will through Padhola killing, pillaging and burning compounds as they went.
The Jopadhola were finally able to organize themselves sufficiently to drive
the invaders away, but not before they had suffered greatly.
In retrospect, the fact that the Jopadhola had found it difficult to orga-
nise above the level of the composite settlement is further evidenced by the
fact that shortly after this incident with the JoNgaya, Majanga rose as a
charismatic leader in Padhola. It could be argued that one of the forces
which led to his rise was the Jopadhola's realization, brought on by their
defeat at the hands of the JoNgaya, that their local basis of political organ-
isation left them vulnerable to large scale attack and that they therefore
needed to evolve a system of organisation that would permit a larger scale
of co-ordination.28
As well as fighting together, men living within the same composite set-
tlement or neighbourhood also hunted together. Within each composite
settlement one or more men were regarded as hunting leaders (Jotuko).
These hunting leaders were chosen on the basis of their skill as hunters and
their knowledge of when and where to hunt particular game. As such they
were given the responsibility of organising the hunting activities of the
settlement. Their leadership was evidently marked by their possession of a
small hunting horn (gwara), which they used to assemble the men of the
settlement for hunting and for giving signals during the hunt. After the hunt
the division of the meat from any kill made during the hunt was directed by
the hunting leader, with a hind leg and thigh and the head going to the man
who first speared the animal, and the rest being divided among the other
members of the hunting party. Aside from hunting matters these Jotuko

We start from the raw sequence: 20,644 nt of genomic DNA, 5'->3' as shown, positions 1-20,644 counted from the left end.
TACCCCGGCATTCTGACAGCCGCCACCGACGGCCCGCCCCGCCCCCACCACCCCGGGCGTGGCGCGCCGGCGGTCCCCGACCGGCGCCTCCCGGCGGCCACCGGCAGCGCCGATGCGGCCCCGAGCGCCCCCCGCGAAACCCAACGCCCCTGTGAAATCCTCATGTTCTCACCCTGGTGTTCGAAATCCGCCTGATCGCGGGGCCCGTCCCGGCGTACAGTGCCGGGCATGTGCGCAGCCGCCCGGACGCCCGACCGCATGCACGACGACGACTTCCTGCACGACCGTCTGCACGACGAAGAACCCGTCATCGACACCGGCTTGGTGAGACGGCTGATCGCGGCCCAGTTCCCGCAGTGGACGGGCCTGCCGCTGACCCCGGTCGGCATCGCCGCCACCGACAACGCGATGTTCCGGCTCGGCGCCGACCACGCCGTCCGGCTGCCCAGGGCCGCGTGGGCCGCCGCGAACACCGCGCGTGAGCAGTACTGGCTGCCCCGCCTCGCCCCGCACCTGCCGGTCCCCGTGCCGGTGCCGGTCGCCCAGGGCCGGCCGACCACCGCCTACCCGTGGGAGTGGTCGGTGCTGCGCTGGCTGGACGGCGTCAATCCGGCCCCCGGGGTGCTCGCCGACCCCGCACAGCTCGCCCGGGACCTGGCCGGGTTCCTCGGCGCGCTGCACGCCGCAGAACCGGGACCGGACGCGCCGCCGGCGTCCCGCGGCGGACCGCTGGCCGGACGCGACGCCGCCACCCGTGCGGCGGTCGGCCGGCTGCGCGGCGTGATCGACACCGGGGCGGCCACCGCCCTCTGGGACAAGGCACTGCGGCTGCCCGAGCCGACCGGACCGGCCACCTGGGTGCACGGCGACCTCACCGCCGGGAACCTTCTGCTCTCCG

apparently had no other authority over the activities of the settlement.
A local focus to political organisation is also evident in the area of
political leadership in Padhola. Beyond the rather limited forms of political
leadership represented by the leaders of localized clan sections, and the above


mentioned Jotuko, political leadership before the end of the nineteenth cen-
tury and the rise of Majanga, was limited to the leadership of individual
composite settlements. This leadership seems to have taken two forms. In
the area of primary settlement where composite settlements seemed to have
formed as joint enterprises, leadership was based primarily on merit. That
is to say, one or more men who had attained positions of respect within the
settlement, primarily by means of their military skill or their economic
position would be regarded as authority figures in times of trouble or dispute.
This authority was in no way despotic for there was very little in the way
of viable sanctions to enfotce decisions made by these leaders They can
best be- regarded as firsts among equals.
In the areas of secondary settlement a more clearly defined type of leader-
ship seems to have existed. As Southall has pointed out, these secondary
settlements seem to have been settled by one group of settlers from a single
clan. It was these initial settlers who then welcomed other settlers into their
area. Southall goes on to observe that, "The mode of land distribution was
for the earliest occupants of the land, whether by conquest or mere occupation,
to allot land to incoming groups nearby, digging a trench (keu) as a boundary
marker between them."29 The leader of this original group of settlers was
regarded as the leader of the composite settlement by rigrnt of his group's posi-
tion as giver of land. This type of authority seems to have been more sub-
stantial in that, in theory at least, the giver of land had the possible sanction
of being the taker of land.
The importance of the composite settlement for social organisation in
Padhola can be seen in the celebration of Akisil or age-set. Akisil was a tribe-
wide celebration to mark the "passing out of older men from active fighting
as warriors."30 The celebration was tribe-wide in that it was co-ordinated to
occur at the same time throughout Padhola. Moreover it seems that during